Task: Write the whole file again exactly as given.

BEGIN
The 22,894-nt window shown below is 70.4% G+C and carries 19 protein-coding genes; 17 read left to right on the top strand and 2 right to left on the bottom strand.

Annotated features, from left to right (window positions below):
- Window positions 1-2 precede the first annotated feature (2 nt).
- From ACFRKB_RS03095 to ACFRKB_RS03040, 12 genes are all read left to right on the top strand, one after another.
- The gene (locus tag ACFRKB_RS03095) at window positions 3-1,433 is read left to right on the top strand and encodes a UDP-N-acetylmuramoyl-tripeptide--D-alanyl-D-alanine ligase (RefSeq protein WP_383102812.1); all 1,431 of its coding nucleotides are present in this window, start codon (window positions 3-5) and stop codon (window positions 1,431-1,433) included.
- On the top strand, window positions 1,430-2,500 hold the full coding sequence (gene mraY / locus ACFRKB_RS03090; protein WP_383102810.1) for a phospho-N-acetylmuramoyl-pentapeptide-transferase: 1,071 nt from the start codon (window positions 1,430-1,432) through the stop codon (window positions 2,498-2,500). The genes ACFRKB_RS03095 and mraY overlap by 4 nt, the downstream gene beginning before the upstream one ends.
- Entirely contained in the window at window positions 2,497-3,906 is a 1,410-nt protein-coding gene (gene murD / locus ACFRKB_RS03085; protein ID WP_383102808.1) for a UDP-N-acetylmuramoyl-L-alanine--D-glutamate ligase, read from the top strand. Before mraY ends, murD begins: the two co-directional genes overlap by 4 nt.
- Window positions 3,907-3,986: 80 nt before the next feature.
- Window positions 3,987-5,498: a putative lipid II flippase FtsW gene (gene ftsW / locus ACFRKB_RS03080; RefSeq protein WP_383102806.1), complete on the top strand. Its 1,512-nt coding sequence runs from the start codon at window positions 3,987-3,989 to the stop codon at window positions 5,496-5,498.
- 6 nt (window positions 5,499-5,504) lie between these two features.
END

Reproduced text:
The 22,894-nt window shown below is 70.4% G+C and carries 19 protein-coding genes; 17 read left to right on the top strand and 2 right to left on the bottom strand.

Annotated features, from left to right (window positions below):
- Window positions 1-2 precede the first annotated feature (2 nt).
- From ACFRKB_RS03095 to ACFRKB_RS03040, 12 genes are all read left to right on the top strand, one after another.
- The gene (locus tag ACFRKB_RS03095) at window positions 3-1,433 is read left to right on the top strand and encodes a UDP-N-acetylmuramoyl-tripeptide--D-alanyl-D-alanine ligase (RefSeq protein WP_383102812.1); all 1,431 of its coding nucleotides are present in this window, start codon (window positions 3-5) and stop codon (window positions 1,431-1,433) included.
- On the top strand, window positions 1,430-2,500 hold the full coding sequence (gene mraY / locus ACFRKB_RS03090; protein WP_383102810.1) for a phospho-N-acetylmuramoyl-pentapeptide-transferase: 1,071 nt from the start codon (window positions 1,430-1,432) through the stop codon (window positions 2,498-2,500). The genes ACFRKB_RS03095 and mraY overlap by 4 nt, the downstream gene beginning before the upstream one ends.
- Entirely contained in the window at window positions 2,497-3,906 is a 1,410-nt protein-coding gene (gene murD / locus ACFRKB_RS03085; protein ID WP_383102808.1) for a UDP-N-acetylmuramoyl-L-alanine--D-glutamate ligase, read from the top strand. Before mraY ends, murD begins: the two co-directional genes overlap by 4 nt.
- Window positions 3,907-3,986: 80 nt before the next feature.
- Window positions 3,987-5,498: a putative lipid II flippase FtsW gene (gene ftsW / locus ACFRKB_RS03080; RefSeq protein WP_383102806.1), complete on the top strand. Its 1,512-nt coding sequence runs from the start codon at window positions 3,987-3,989 to the stop codon at window positions 5,496-5,498.
- 6 nt (window positions 5,499-5,504) lie between these two features.